Vesak: Buddhists observe Buddha Day with candles, charity and meditation

Looking down at crowd of Buddhist gathered, all with candles and wearing white clothing, at night

Buddhists gather for Vesak in Thailand. Photo by Captain Supachat, courtesy of Flickr

MONDAY, MAY 4 and MONDAY, JUNE 1: On varying dates in May and June, Buddhists around the world mark Vesak (spellings vary), also known as Buddha Day or Buddha’s birthday. For many Buddhists, Vaisakhi marks the collective birth, enlightenment and passing away of the historical Buddha, and the occasion is met with deep meditation, shared vegetarian meals, donations to charity and the ceremonial bathing of Buddha statues. (Learn more from BuddhaNet.) The date of Vesak is based on Asian lunisolar calendars, and is noted in Sri Lanka, Nepal, Tibet, Bangladesh, India, the Philippines, Thailand, Indonesia and several other South East Asian countries—along with various locations across the globe.

Buddha’s birthday, celebrated as Vesakha, was officially determined at the first conference of the World Fellowship of Buddhists, in 1950. On Vesak, devout Buddhists assemble at a local temple for pre-dawn ceremonies, including the hoisting of the Buddhist flag. Devotees may bring offerings, such as flowers or candles, in representation of the objects of this world that fade away. (Wikipedia has details.) Monks provide lectures, and laypersons wear white clothing. It is expected that Buddhists will try to bring some happiness to the unfortunate on this significant day, and review the Four Noble Truths.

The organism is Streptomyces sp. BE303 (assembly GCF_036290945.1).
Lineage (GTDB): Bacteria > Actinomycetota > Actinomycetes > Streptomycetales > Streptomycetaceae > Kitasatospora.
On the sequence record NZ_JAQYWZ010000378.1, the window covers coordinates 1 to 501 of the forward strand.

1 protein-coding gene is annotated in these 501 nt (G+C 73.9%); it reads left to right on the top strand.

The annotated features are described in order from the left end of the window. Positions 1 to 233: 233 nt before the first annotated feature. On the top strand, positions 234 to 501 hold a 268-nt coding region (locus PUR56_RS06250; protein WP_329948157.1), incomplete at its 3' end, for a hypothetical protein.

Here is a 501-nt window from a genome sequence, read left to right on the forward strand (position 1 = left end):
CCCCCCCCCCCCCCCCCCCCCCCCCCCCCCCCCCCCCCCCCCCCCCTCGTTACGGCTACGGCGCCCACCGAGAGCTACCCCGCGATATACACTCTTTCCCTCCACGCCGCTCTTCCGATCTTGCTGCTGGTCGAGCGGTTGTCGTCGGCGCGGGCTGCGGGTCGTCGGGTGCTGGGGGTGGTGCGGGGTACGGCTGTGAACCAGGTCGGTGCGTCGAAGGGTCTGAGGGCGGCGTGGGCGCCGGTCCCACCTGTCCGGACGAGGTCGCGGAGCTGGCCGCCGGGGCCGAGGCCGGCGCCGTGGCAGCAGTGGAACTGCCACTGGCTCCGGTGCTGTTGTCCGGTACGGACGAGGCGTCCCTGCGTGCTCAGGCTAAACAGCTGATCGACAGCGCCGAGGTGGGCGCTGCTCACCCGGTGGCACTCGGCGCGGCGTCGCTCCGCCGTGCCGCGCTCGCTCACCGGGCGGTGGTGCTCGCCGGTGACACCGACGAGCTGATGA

RECLAIMING VESAK: A GLOBAL TASK

As holidays can lose focus amid commercialization and modern culture, however—as happened with the American Mother’s Day—so, too, Vesak has become, in some regions, an occasion for the sale of countless buckets, loads of lotus flower-shaped lanterns and an overabundance of candles. Distracting crowds form at some events. Focus is sometimes shifted from the simplicity of time in the temple.

Groups of Buddhists are urging devotees to reclaim the intent of Vesak, as is noted in The Nation. In the same way, the Asian Tribune recently published a story, with Vesak wishes, to its readers. In London, as celebrations begin for Vesak, a noted Buddhist figure was interviewed about the true reasons behind the holiday.

Since 1999, the United Nations has observed Vesak at its headquarters and offices.

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